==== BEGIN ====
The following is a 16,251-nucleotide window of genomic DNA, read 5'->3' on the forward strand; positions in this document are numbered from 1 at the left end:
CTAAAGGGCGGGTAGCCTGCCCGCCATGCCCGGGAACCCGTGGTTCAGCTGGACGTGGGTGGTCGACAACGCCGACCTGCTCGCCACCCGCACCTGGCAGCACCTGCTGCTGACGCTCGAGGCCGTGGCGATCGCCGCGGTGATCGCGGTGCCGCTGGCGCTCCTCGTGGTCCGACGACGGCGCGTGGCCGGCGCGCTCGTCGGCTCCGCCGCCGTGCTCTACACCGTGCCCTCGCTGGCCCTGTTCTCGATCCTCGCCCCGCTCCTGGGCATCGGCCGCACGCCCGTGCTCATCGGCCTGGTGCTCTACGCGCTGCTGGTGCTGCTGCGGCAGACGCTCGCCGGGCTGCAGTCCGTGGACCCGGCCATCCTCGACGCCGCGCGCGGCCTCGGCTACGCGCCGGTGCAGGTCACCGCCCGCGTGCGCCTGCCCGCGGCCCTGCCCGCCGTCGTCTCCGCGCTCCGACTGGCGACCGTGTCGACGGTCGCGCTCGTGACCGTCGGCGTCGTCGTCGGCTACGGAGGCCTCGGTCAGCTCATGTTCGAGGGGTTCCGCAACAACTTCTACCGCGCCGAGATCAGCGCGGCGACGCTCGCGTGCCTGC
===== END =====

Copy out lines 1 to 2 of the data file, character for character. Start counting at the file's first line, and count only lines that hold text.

The following is a 16,251-nucleotide window of genomic DNA, read 5'->3' on the forward strand; positions in this document are numbered from 1 at the left end:
CTAAAGGGCGGGTAGCCTGCCCGCCATGCCCGGGAACCCGTGGTTCAGCTGGACGTGGGTGGTCGACAACGCCGACCTGCTCGCCACCCGCACCTGGCAGCACCTGCTGCTGACGCTCGAGGCCGTGGCGATCGCCGCGGTGATCGCGGTGCCGCTGGCGCTCCTCGTGGTCCGACGACGGCGCGTGGCCGGCGCGCTCGTCGGCTCCGCCGCCGTGCTCTACACCGTGCCCTCGCTGGCCCTGTTCTCGATCCTCGCCCCGCTCCTGGGCATCGGCCGCACGCCCGTGCTCATCGGCCTGGTGCTCTACGCGCTGCTGGTGCTGCTGCGGCAGACGCTCGCCGGGCTGCAGTCCGTGGACCCGGCCATCCTCGACGCCGCGCGCGGCCTCGGCTACGCGCCGGTGCAGGTCACCGCCCGCGTGCGCCTGCCCGCGGCCCTGCCCGCCGTCGTCTCCGCGCTCCGACTGGCGACCGTGTCGACGGTCGCGCTCGTGACCGTCGGCGTCGTCGTCGGCTACGGAGGCCTCGGTCAGCTCATGTTCGAGGGGTTCCGCAACAACTTCTACCGCGCCGAGATCAGCGCGGCGACGCTCGCGTGCCTGC